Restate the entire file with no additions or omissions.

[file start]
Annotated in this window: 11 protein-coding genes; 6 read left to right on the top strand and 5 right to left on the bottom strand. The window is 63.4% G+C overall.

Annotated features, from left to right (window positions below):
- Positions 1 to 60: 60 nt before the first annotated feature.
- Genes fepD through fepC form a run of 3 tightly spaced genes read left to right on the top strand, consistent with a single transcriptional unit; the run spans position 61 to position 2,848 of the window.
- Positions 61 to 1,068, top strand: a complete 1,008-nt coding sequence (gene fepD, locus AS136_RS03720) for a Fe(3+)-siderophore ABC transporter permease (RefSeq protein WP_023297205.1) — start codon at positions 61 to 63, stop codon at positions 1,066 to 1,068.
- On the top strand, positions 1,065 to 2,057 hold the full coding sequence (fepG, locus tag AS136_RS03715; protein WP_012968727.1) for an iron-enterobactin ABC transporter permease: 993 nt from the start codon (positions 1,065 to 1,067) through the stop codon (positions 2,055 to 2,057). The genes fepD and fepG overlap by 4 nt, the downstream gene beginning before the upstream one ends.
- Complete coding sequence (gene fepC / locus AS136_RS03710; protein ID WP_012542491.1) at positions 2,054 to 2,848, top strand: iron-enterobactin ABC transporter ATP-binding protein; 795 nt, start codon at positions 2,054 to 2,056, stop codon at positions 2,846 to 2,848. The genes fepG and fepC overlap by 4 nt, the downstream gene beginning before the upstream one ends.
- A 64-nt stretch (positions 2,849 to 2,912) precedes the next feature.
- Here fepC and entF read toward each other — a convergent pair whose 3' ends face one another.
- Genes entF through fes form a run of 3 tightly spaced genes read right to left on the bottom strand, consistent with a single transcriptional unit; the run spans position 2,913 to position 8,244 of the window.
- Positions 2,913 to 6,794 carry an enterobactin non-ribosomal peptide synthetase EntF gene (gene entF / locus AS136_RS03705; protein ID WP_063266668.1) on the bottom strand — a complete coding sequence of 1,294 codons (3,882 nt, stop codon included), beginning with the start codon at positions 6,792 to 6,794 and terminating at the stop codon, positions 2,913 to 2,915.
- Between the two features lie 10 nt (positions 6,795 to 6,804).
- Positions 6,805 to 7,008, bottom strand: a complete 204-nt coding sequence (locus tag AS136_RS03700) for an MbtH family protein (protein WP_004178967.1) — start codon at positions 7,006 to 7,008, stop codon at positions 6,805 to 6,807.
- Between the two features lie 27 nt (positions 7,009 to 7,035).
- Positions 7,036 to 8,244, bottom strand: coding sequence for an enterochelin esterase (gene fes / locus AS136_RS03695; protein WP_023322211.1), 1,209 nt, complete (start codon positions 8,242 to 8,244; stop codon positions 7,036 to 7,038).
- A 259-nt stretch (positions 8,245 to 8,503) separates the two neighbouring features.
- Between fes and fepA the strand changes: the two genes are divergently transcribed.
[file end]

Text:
Annotated in this window: 11 protein-coding genes; 6 read left to right on the top strand and 5 right to left on the bottom strand. The window is 63.4% G+C overall.

Annotated features, from left to right (window positions below):
- Positions 1 to 60: 60 nt before the first annotated feature.
- Genes fepD through fepC form a run of 3 tightly spaced genes read left to right on the top strand, consistent with a single transcriptional unit; the run spans position 61 to position 2,848 of the window.
- Positions 61 to 1,068, top strand: a complete 1,008-nt coding sequence (gene fepD, locus AS136_RS03720) for a Fe(3+)-siderophore ABC transporter permease (RefSeq protein WP_023297205.1) — start codon at positions 61 to 63, stop codon at positions 1,066 to 1,068.
- On the top strand, positions 1,065 to 2,057 hold the full coding sequence (fepG, locus tag AS136_RS03715; protein WP_012968727.1) for an iron-enterobactin ABC transporter permease: 993 nt from the start codon (positions 1,065 to 1,067) through the stop codon (positions 2,055 to 2,057). The genes fepD and fepG overlap by 4 nt, the downstream gene beginning before the upstream one ends.
- Complete coding sequence (gene fepC / locus AS136_RS03710; protein ID WP_012542491.1) at positions 2,054 to 2,848, top strand: iron-enterobactin ABC transporter ATP-binding protein; 795 nt, start codon at positions 2,054 to 2,056, stop codon at positions 2,846 to 2,848. The genes fepG and fepC overlap by 4 nt, the downstream gene beginning before the upstream one ends.
- A 64-nt stretch (positions 2,849 to 2,912) precedes the next feature.
- Here fepC and entF read toward each other — a convergent pair whose 3' ends face one another.
- Genes entF through fes form a run of 3 tightly spaced genes read right to left on the bottom strand, consistent with a single transcriptional unit; the run spans position 2,913 to position 8,244 of the window.
- Positions 2,913 to 6,794 carry an enterobactin non-ribosomal peptide synthetase EntF gene (gene entF / locus AS136_RS03705; protein ID WP_063266668.1) on the bottom strand — a complete coding sequence of 1,294 codons (3,882 nt, stop codon included), beginning with the start codon at positions 6,792 to 6,794 and terminating at the stop codon, positions 2,913 to 2,915.
- Between the two features lie 10 nt (positions 6,795 to 6,804).
- Positions 6,805 to 7,008, bottom strand: a complete 204-nt coding sequence (locus tag AS136_RS03700) for an MbtH family protein (protein WP_004178967.1) — start codon at positions 7,006 to 7,008, stop codon at positions 6,805 to 6,807.
- Between the two features lie 27 nt (positions 7,009 to 7,035).
- Positions 7,036 to 8,244, bottom strand: coding sequence for an enterochelin esterase (gene fes / locus AS136_RS03695; protein WP_023322211.1), 1,209 nt, complete (start codon positions 8,242 to 8,244; stop codon positions 7,036 to 7,038).
- A 259-nt stretch (positions 8,245 to 8,503) separates the two neighbouring features.
- Between fes and fepA the strand changes: the two genes are divergently transcribed.